McMaster veto protects privacy rights

McMaster veto protects privacy rights
July 08 15:20 2018 Print This Article

Governor Henry McMaster issued a veto Friday on the South Carolina Industry, Workforce and Education Data Warehouse proviso in the 2018-2019 state budget. The proviso would allow data collection and sharing of education and certification data on South Carolina residents from pre-school through retirement for the purpose of “workforce development.” McMaster rightly viewed it as a privacy rights issue.  A proviso is a specific budget provision inserted by the House-Senate budget conference committee. Legislators must vote either for or against the conference committee budget, including provisos, without the ability to debate the contents.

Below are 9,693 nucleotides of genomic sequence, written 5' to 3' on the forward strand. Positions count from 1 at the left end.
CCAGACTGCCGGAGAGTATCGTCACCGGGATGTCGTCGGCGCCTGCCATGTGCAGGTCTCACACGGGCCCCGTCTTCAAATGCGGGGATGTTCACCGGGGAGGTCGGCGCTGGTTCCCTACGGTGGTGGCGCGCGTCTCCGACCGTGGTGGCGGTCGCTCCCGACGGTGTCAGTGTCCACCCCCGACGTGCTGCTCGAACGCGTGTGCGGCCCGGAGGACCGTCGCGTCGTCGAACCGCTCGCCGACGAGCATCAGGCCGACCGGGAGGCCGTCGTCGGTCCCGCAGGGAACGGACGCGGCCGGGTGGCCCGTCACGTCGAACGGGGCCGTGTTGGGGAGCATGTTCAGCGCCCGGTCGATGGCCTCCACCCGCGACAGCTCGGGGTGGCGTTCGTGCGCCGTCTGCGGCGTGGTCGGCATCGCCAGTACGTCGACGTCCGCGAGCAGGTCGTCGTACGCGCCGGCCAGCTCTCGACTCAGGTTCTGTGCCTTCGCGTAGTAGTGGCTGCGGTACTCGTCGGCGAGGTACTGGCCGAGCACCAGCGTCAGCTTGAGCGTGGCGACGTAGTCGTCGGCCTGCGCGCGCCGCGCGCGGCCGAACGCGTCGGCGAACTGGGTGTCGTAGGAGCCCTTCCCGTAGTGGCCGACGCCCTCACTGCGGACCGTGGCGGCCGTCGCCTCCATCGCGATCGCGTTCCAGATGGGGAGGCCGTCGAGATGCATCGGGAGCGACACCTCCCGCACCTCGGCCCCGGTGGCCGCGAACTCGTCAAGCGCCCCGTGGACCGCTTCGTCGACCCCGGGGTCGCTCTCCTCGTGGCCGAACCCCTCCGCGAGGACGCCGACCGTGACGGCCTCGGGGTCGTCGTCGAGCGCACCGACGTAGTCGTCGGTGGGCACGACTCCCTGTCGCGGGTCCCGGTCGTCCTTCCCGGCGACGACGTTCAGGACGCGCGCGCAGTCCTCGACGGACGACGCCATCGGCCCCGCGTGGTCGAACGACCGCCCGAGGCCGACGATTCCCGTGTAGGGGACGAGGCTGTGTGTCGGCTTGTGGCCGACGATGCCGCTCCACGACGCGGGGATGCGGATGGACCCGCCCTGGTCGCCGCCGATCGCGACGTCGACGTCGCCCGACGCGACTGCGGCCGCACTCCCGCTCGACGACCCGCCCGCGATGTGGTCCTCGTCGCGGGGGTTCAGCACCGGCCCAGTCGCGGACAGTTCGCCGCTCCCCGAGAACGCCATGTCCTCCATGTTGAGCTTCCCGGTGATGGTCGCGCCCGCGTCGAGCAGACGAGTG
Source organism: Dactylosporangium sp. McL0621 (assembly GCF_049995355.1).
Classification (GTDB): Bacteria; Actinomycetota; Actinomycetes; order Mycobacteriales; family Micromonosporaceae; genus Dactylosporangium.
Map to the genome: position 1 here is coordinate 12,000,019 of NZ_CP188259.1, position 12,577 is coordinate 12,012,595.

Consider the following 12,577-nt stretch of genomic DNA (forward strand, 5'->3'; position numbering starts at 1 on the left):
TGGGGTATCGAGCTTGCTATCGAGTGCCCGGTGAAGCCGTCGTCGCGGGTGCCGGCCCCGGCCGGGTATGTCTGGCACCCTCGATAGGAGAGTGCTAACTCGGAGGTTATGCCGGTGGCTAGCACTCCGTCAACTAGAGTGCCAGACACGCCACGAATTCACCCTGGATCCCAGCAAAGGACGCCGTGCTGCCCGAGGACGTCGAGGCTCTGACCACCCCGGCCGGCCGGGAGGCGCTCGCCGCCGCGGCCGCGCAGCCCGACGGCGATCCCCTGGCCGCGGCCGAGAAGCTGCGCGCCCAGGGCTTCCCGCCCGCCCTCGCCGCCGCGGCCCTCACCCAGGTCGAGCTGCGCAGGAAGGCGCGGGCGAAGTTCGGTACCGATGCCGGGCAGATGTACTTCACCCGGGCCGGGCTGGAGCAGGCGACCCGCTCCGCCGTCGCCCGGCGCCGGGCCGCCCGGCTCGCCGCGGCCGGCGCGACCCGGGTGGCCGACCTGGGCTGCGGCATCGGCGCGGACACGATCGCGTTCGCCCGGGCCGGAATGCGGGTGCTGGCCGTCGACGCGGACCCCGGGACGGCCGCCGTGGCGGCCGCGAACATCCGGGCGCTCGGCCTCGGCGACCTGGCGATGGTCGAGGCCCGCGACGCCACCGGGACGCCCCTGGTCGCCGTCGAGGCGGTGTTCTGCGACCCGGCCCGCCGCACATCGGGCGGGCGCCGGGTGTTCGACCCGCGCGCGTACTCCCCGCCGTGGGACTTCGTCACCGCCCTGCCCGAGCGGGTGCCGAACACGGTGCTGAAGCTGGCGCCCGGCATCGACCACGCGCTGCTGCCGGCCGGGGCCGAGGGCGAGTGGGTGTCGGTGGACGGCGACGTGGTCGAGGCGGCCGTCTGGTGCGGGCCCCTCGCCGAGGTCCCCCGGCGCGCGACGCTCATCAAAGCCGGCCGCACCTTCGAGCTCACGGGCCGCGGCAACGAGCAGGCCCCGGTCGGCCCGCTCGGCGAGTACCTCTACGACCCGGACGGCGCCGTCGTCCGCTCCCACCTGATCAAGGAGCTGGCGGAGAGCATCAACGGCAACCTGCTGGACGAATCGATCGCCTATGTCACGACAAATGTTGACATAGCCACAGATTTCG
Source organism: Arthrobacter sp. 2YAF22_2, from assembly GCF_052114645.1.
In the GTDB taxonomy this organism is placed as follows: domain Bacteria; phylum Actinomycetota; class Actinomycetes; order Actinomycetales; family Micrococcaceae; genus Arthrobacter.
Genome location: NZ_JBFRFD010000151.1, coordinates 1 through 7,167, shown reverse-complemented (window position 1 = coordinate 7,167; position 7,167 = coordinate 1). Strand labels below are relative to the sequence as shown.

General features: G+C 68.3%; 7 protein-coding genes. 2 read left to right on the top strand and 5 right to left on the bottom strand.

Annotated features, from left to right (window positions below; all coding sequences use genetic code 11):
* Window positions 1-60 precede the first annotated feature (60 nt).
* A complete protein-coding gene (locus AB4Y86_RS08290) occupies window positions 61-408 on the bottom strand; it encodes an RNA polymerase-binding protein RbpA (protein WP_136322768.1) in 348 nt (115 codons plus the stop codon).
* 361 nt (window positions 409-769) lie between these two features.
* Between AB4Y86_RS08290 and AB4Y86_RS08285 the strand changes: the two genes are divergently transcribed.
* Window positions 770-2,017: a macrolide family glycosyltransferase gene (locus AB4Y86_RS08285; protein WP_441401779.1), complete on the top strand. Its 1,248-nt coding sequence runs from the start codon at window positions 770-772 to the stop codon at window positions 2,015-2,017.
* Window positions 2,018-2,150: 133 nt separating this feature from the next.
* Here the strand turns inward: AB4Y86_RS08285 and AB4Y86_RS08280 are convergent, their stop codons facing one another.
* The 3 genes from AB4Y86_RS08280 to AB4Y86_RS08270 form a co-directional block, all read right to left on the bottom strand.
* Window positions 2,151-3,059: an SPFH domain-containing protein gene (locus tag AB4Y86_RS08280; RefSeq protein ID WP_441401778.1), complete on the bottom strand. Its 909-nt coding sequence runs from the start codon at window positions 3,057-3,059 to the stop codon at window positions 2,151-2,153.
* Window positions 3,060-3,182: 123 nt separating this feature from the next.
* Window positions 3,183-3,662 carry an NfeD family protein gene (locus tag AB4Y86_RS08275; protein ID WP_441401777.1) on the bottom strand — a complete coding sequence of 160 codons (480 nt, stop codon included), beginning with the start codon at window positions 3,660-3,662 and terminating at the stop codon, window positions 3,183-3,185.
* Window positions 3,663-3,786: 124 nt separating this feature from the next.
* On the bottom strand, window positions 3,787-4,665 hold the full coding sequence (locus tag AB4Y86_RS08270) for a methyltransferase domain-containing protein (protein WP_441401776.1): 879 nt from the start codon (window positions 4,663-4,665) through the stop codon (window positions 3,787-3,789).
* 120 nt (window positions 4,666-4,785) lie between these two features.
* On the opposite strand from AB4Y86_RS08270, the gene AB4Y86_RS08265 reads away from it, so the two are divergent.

In his veto statement, McMaster wrote, “This proviso shows no official oversight for the decisions made by the (three-member) data warehouse committee and no requirements that citizens consent to their personal information being released.” It is not clear when the General Assembly will convene to take up this and other vetoes in the budget, which took effect July 1. It takes 83 Representatives and 31 Senators (two thirds vote) to over-ride a gubernatorial veto.

Unlike regular legislation, which must receive public hearings in House and Senate committees, provisos are inserted by a handful of legislative leaders during the six-member budget conference committee process. Rank-and-file legislators are not given the information they need on provisos to make informed votes on the budget. Something as significant as collecting and sharing our personal information warrants more public scrutiny. The Nerve and its parent non-profit watchdog group, the South Carolina Policy Council, are the only groups to research and report on the contents of this proviso.